Tag Archives: Quilting
“If the doors of perception were cleansed every thing would appear to man as it is, Infinite. For man has closed himself up, till he sees all things thro’ narrow chinks of his cavern.”
― William Blake,
This piece started with a beautiful hand dyed fabric made by a friend of mine. At first glimpse, you might think that it’s a midnight blue – then the diversity of colors and shades becomes gradually apparent. As with so many pieces that I come by, I just can’t bring myself to cut them up into little pieces, but need to find a way to be able to see and enjoy the entirety of the piece.
The applique overlaying the hand dyed piece is once again, a variation on the Celtic Waldalgesheim pattern dated between 500-350 BC. It is reversed appliqued. As the design came to life, as I was working on it, it also reminded me of the ancient Welsh story of Arianrhod – Goddess of the Silver Wheel. It was said that Arionrhod was able to shape shift into a large owl, and through the great eyes, was able to see into the darkness of human subconsciousness and the soul. This owl is winking suspiciously!
The piece is 28 x 42 inches. It is hand appliqued and hand quilted.
The last two photos are to get a closer look at the depth in the underneath fabric.
It is time for parents to teach young people early on that in diversity there is beauty and there is strength.
— Maya Angelou
I’m a little late for the celebration of Martin Luther King day, but I’ve been concerned about our moving away from from diversity and inclusiveness for a long time. This newest quilt celebrates for me the diversity and inclusiveness that we all need to recognize and work toward.
The background fabric is a large map of the world. The overlaid design (a celtic Waldalgeheim pattern circa 500o-350 BC variation) is reversed appliqued onto the map. the four immediated edges to the quilt are small seminole pieced designs, blending world and American ideas.
The quilt is 55 X 63 inches. It is machine pieced, hand appliqued and hand quilted.
My hope is to see the peoples of the world supporting and loving each other, instead of dividing into us vs. them!
Mimbres, which means “willows” in Spanish, is the name given to a cottonwood- and willow-lined river in southwestern New Mexico. The very spectacular pottery found in and around the Mimbres Valley also came to be called Mimbres, and the name was soon applied to the people who made the pottery. Michelle Hegmon & Margaret Nelson
The block pattern for this quilt is “Star of Destiny” published in 1906 in Practical Needlework for Clara Stone. The applique in the upper left is a stylistic representation of large animals adapted from Mimbres pottery design. The lower right design is a circ. 1920, from pottery in the middle Mimbres river area and represents whirlwinds.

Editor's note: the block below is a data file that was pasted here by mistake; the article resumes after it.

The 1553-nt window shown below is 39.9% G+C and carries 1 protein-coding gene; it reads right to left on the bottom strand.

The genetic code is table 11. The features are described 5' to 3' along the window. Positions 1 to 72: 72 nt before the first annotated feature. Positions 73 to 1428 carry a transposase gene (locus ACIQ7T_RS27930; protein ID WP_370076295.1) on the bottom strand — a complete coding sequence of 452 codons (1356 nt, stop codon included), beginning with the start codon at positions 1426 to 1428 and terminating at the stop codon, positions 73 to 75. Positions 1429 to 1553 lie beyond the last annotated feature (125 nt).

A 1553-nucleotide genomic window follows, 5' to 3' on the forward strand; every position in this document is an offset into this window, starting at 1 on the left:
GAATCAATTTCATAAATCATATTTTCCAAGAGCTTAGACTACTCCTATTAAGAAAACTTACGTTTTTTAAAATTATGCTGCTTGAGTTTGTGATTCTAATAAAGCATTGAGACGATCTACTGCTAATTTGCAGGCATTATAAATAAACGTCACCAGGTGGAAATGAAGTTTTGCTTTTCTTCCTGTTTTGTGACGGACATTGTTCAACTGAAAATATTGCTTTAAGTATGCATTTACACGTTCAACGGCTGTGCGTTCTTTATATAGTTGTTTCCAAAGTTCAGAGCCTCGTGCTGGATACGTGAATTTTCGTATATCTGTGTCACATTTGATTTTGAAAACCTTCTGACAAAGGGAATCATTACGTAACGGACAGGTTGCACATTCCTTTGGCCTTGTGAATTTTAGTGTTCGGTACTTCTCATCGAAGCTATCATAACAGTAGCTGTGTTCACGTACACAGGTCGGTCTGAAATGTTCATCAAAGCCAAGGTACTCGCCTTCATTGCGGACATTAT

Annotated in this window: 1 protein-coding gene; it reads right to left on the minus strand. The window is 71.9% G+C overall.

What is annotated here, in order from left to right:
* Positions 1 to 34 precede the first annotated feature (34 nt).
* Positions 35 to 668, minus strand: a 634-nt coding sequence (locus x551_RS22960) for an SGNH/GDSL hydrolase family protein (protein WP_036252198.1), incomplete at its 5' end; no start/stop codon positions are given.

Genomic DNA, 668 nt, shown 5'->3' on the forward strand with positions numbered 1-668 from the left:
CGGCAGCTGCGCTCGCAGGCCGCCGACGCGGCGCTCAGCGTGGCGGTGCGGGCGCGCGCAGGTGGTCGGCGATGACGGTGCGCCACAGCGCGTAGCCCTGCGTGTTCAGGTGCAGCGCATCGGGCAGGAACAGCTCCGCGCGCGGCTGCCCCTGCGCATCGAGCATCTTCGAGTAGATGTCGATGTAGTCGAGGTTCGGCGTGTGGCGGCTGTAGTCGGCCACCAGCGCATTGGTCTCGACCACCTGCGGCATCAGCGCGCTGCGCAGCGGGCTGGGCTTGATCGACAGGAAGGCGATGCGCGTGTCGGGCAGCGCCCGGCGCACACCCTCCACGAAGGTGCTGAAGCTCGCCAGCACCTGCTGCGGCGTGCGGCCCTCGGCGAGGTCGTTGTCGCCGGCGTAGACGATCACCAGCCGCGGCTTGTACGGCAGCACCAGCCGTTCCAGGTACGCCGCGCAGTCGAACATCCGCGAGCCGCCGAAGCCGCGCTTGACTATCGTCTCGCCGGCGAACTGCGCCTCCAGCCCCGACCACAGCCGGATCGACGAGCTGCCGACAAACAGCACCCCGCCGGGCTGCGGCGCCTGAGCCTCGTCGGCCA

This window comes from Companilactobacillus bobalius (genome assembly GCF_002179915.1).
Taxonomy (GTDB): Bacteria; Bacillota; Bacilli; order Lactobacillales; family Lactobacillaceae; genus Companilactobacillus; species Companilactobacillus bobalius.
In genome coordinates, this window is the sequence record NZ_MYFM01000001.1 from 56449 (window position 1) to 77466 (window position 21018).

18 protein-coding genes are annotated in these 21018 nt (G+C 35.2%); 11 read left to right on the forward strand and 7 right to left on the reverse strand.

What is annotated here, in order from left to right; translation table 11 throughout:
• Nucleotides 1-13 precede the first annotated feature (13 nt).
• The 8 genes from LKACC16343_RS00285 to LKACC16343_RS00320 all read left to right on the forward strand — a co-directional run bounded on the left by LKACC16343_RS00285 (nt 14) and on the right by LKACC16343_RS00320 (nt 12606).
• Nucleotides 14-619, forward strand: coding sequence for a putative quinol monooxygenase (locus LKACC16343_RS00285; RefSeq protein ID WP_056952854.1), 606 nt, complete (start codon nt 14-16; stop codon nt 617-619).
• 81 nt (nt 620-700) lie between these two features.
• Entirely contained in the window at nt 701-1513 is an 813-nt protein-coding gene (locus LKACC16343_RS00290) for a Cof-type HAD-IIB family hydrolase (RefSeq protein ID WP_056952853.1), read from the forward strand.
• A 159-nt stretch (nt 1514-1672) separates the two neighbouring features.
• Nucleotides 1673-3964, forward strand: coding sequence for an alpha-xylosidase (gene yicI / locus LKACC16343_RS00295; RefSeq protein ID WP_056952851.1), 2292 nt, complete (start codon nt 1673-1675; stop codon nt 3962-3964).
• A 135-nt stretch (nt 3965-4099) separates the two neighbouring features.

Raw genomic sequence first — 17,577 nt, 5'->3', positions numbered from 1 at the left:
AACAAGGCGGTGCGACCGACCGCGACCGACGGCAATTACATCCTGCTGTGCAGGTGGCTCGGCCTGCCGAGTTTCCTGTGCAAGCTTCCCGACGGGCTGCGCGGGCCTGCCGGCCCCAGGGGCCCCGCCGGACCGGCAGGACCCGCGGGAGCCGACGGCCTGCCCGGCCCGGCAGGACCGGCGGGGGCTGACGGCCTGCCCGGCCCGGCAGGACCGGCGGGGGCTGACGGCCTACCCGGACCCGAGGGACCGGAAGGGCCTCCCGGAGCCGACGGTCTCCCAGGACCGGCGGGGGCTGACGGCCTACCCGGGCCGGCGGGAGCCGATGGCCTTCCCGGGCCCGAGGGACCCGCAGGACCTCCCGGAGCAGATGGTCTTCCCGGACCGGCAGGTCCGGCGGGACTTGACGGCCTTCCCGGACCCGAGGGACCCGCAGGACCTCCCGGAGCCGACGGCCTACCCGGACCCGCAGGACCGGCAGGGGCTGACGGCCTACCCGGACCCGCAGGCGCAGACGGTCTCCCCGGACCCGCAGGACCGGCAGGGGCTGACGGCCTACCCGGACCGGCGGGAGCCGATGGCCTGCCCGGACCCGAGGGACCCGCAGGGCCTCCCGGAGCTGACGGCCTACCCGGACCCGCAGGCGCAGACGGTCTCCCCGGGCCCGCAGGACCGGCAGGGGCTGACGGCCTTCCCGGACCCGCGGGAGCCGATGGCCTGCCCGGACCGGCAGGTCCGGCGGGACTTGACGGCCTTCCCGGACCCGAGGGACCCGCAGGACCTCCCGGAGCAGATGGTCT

The quilt is 56″by 56″. Fabric is commercial batiks. It is hand quilted and hand appliqued. Finished in 2016
“Great wine requires a mad man to grow the vine, a wise man to watch over it, a lucid poet to make it, and a lover to drink it.” – Salvador Dali
When I was in high school (many moons ago!) our family hosted a French student for the school year. I didn’t know much about the world beyond Iowa at that time and this was an incredible opportunity for my family to widen our horizons. Jocy had lived many places in France, but her heart always remained in the regions of Beaujolais where her family had deep roots. As we became young women, and our families grew, and we were both deeply involved in family and careers, we lost touch. Many attempts were made to reconnect, without much success, until I opened up Facebook about a year and a half ago and had a “friend request” from my long lost friend. What an incredible surprise! Correspondence ensued and I just returned from spending 10 days in France with Jocy experiencing the part of France that she loves most. Fall is an absolutely beautiful time to visit Lyon and the Beaujolais wine region of France. Of course, I’m a quilter and I spent days and days pondering what I could take to France that wouldn’t take up all of my luggage. I found a wonderful fabric print of a world map and overlaid the map with a traditional celtic design. Along the edges, I added four designs in seminole strip piecing to represent America. The piece is hand appliqued and hand quilted. It measure approximately 28 x 46 inches.
These show the seminole pieced border in more detail.
One of the most beautiful places that we visited was the medieval village of Pérouges. Pérouges is a commune in the Ain department in eastern France. It is a medieval walled town that is perched on a small hill that overlooks the plain of the Ain River. The town was was inhabited by craftsmen; mainly farmers and linen weavers. It was probably founded by a Gallic colony. In 1167, the Seigneur d’Anthon famously shut the commune’s walls against the troops of the Archbishop of Lyon, and as early as 1236 the inhabitants earned communal freedom. In 1601 the town officially became French. Until the end of the 18th century, the textile industry in Pérouges boomed. (wikipedia)
The visit to France and the renewal of an old friendship was beautiful!
I found the background fabric for the spirals on a sale table in a shop in Virginia. I couldn’t bear to cut it up, so decided to put the spirals on the top of each so the wonderful marbling on the fabric could still show. The quilt is then outlined with random length blocks to show off the designs. Aiden Meehan has done a series of books that are extremely helpful in drafting celtic designs and he also does a wonderful job of historical and developmental aspects of the designs.
Here are close ups of two of the spirals.
The quilts is 50×64 inches. Designs are hand appliqued and the quilt is hand quilted in black thread. Here’s a peek at the back.